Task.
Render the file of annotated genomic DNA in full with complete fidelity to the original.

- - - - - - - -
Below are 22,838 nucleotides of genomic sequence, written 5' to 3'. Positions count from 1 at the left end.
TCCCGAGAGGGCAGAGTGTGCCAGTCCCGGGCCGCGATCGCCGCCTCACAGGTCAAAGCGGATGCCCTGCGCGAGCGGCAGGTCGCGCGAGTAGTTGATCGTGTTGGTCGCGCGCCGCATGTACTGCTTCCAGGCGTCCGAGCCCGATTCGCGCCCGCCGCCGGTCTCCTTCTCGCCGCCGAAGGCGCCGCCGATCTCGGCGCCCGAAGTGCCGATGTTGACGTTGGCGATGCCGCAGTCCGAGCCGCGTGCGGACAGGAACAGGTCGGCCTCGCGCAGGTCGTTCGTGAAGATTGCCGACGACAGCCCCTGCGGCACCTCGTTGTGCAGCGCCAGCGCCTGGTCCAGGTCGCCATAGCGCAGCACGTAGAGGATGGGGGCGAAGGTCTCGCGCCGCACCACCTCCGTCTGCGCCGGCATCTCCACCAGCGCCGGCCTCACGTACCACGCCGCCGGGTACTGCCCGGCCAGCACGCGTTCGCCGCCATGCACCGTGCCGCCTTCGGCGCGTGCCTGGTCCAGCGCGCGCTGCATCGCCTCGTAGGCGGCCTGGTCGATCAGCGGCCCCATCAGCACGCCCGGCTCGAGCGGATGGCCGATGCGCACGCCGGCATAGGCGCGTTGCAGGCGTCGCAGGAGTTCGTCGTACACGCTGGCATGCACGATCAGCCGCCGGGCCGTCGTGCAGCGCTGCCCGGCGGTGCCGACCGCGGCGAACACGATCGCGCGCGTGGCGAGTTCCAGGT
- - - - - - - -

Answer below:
Below are 22,838 nucleotides of genomic sequence, written 5' to 3'. Positions count from 1 at the left end.
TCCCGAGAGGGCAGAGTGTGCCAGTCCCGGGCCGCGATCGCCGCCTCACAGGTCAAAGCGGATGCCCTGCGCGAGCGGCAGGTCGCGCGAGTAGTTGATCGTGTTGGTCGCGCGCCGCATGTACTGCTTCCAGGCGTCCGAGCCCGATTCGCGCCCGCCGCCGGTCTCCTTCTCGCCGCCGAAGGCGCCGCCGATCTCGGCGCCCGAAGTGCCGATGTTGACGTTGGCGATGCCGCAGTCCGAGCCGCGTGCGGACAGGAACAGGTCGGCCTCGCGCAGGTCGTTCGTGAAGATTGCCGACGACAGCCCCTGCGGCACCTCGTTGTGCAGCGCCAGCGCCTGGTCCAGGTCGCCATAGCGCAGCACGTAGAGGATGGGGGCGAAGGTCTCGCGCCGCACCACCTCCGTCTGCGCCGGCATCTCCACCAGCGCCGGCCTCACGTACCACGCCGCCGGGTACTGCCCGGCCAGCACGCGTTCGCCGCCATGCACCGTGCCGCCTTCGGCGCGTGCCTGGTCCAGCGCGCGCTGCATCGCCTCGTAGGCGGCCTGGTCGATCAGCGGCCCCATCAGCACGCCCGGCTCGAGCGGATGGCCGATGCGCACGCCGGCATAGGCGCGTTGCAGGCGTCGCAGGAGTTCGTCGTACACGCTGGCATGCACGATCAGCCGCCGGGCCGTCGTGCAGCGCTGCCCGGCGGTGCCGACCGCGGCGAACACGATCGCGCGCGTGGCGAGTTCCAGGT